Odds and quads

These images of a child receiving treatment at Great Ormond Street Hospital, and from its Cromwell House convalescent home in North London, form part of the Historic Hospitals Admission Records Project at Kingston University.

July 14, 2011

The archive also includes material from what were the Alexandra Hospital for Children with Hip Disease, the Evelina Children's Hospital and the Glasgow Hospital for Sick Children. Different sets of admission registers cover all or part of the period from 1852 to 1914, with details such as patients' names, ages, admission dates, diseases, treatments and outcomes.

Along with substantial data for analysis, the records contain many touching vignettes of what life was like for poor, sick children during Victorian and Edwardian times.

From the Glasgow material, for example, we can trace the story of seven children admitted to hospital (and successfully treated) for belladonna poisoning after eating what they thought was treacle but was in fact a remedy for horses with sore throats.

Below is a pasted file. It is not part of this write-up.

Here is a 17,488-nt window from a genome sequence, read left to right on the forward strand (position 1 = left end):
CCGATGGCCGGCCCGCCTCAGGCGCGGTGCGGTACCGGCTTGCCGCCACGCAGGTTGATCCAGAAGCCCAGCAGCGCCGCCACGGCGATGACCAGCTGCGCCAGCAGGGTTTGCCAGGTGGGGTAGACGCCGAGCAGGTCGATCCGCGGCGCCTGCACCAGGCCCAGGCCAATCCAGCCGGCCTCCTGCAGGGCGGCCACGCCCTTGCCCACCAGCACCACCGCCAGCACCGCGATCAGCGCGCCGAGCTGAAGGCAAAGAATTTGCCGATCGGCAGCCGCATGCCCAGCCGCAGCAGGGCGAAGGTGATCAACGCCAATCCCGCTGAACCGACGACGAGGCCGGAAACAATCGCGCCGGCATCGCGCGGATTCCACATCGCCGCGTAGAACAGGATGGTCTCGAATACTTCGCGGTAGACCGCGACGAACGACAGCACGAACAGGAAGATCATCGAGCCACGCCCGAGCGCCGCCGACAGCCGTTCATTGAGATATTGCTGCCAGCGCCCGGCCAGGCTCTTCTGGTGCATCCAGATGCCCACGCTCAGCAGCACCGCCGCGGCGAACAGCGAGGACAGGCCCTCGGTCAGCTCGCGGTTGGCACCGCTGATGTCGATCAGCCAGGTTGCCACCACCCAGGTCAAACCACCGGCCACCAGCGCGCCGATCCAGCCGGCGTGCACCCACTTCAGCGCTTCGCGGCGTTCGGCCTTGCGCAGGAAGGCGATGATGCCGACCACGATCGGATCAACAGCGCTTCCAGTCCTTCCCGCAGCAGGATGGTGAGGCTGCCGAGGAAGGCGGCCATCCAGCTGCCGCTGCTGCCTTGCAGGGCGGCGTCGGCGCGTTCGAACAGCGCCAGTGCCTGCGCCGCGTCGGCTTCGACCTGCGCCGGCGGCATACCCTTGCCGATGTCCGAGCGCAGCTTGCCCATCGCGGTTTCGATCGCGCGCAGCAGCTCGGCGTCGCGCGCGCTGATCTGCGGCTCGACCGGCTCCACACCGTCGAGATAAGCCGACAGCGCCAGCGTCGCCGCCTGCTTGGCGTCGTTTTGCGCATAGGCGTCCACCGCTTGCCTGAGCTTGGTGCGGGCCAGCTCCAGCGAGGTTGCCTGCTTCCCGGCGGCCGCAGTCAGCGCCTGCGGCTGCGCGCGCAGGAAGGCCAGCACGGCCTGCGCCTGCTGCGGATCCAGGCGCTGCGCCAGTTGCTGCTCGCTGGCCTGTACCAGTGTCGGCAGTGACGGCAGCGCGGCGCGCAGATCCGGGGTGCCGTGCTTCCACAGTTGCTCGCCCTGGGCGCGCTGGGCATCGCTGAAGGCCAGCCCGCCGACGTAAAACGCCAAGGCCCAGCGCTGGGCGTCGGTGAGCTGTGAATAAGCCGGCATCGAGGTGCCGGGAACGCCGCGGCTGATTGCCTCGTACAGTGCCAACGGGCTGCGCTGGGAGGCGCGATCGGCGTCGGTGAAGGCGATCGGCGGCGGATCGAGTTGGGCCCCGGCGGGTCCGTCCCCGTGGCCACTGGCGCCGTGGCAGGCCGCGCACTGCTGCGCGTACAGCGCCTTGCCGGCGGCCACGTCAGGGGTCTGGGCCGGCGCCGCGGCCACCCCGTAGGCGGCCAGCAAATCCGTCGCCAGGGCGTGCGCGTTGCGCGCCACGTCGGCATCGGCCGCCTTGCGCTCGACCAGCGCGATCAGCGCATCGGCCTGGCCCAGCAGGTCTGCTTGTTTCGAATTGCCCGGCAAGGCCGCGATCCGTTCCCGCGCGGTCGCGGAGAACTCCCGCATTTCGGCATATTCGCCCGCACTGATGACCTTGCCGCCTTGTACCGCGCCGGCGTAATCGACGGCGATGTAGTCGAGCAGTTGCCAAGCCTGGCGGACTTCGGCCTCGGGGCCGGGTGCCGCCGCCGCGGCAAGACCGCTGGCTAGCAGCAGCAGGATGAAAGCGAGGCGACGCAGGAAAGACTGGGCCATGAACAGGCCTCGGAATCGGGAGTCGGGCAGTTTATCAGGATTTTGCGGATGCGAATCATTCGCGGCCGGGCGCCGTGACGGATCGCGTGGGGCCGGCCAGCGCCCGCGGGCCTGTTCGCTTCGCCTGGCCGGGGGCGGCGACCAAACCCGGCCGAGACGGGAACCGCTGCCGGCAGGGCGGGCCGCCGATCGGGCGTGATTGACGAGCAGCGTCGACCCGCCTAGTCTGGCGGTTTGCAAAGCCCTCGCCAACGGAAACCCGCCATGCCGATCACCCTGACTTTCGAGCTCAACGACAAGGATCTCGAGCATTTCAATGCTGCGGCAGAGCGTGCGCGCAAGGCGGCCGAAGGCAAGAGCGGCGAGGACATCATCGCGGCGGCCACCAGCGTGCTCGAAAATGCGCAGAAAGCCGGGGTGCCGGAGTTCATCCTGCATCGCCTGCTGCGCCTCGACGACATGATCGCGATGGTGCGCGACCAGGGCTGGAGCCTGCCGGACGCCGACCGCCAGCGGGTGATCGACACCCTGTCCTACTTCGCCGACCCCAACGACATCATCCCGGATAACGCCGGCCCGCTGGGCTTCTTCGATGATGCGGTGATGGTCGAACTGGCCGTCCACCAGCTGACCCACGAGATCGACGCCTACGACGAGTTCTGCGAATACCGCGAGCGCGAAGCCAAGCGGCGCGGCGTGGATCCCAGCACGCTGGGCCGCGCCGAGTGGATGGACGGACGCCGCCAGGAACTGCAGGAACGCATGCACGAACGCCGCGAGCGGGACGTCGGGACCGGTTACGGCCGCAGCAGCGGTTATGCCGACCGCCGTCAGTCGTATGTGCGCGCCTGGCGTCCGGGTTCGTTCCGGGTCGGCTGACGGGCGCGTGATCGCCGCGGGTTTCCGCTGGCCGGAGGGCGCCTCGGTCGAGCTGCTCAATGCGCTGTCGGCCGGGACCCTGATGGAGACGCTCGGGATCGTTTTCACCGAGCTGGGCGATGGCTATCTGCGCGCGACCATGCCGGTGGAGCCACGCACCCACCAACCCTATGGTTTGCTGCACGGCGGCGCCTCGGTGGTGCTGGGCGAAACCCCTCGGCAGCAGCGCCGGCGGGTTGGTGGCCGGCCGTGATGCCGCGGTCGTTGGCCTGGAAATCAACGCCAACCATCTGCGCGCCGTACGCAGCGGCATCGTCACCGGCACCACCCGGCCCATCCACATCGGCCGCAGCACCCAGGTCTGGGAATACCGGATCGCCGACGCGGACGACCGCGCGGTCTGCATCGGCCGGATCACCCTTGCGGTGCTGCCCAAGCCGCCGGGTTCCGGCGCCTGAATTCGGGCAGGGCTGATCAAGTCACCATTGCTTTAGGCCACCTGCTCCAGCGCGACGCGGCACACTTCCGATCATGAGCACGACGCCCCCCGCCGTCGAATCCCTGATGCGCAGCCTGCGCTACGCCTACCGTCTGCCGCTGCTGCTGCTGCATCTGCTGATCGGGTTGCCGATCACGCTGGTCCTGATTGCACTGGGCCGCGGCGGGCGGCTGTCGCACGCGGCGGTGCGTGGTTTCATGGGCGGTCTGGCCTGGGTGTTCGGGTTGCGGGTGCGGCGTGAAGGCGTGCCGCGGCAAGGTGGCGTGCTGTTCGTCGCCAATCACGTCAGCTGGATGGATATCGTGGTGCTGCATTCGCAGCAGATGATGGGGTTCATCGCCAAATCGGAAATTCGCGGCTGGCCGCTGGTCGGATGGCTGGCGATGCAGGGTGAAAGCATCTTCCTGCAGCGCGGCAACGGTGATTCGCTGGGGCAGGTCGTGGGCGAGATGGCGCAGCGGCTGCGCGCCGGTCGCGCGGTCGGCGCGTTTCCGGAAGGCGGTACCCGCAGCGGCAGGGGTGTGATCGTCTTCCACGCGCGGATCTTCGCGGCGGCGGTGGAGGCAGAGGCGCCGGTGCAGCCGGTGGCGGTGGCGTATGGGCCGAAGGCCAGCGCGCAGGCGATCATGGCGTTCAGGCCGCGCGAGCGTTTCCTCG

The project started in 2001 with the digitising of records from Great Ormond Street, and has now been incorporated into Kingston's recently launched Centre for the Historical Record.

Please login or register to read this article

Register to continue

Get a month's unlimited access to THE content online. Just register and complete your career summary.

Registration is free and only takes a moment. Once registered you can read a total of 3 articles each month, plus:

  • Sign up for the editor's highlights
  • Receive World University Rankings news first
  • Get job alerts, shortlist jobs and save job searches
  • Participate in reader discussions and post comments

Have your say

Log in or register to post comments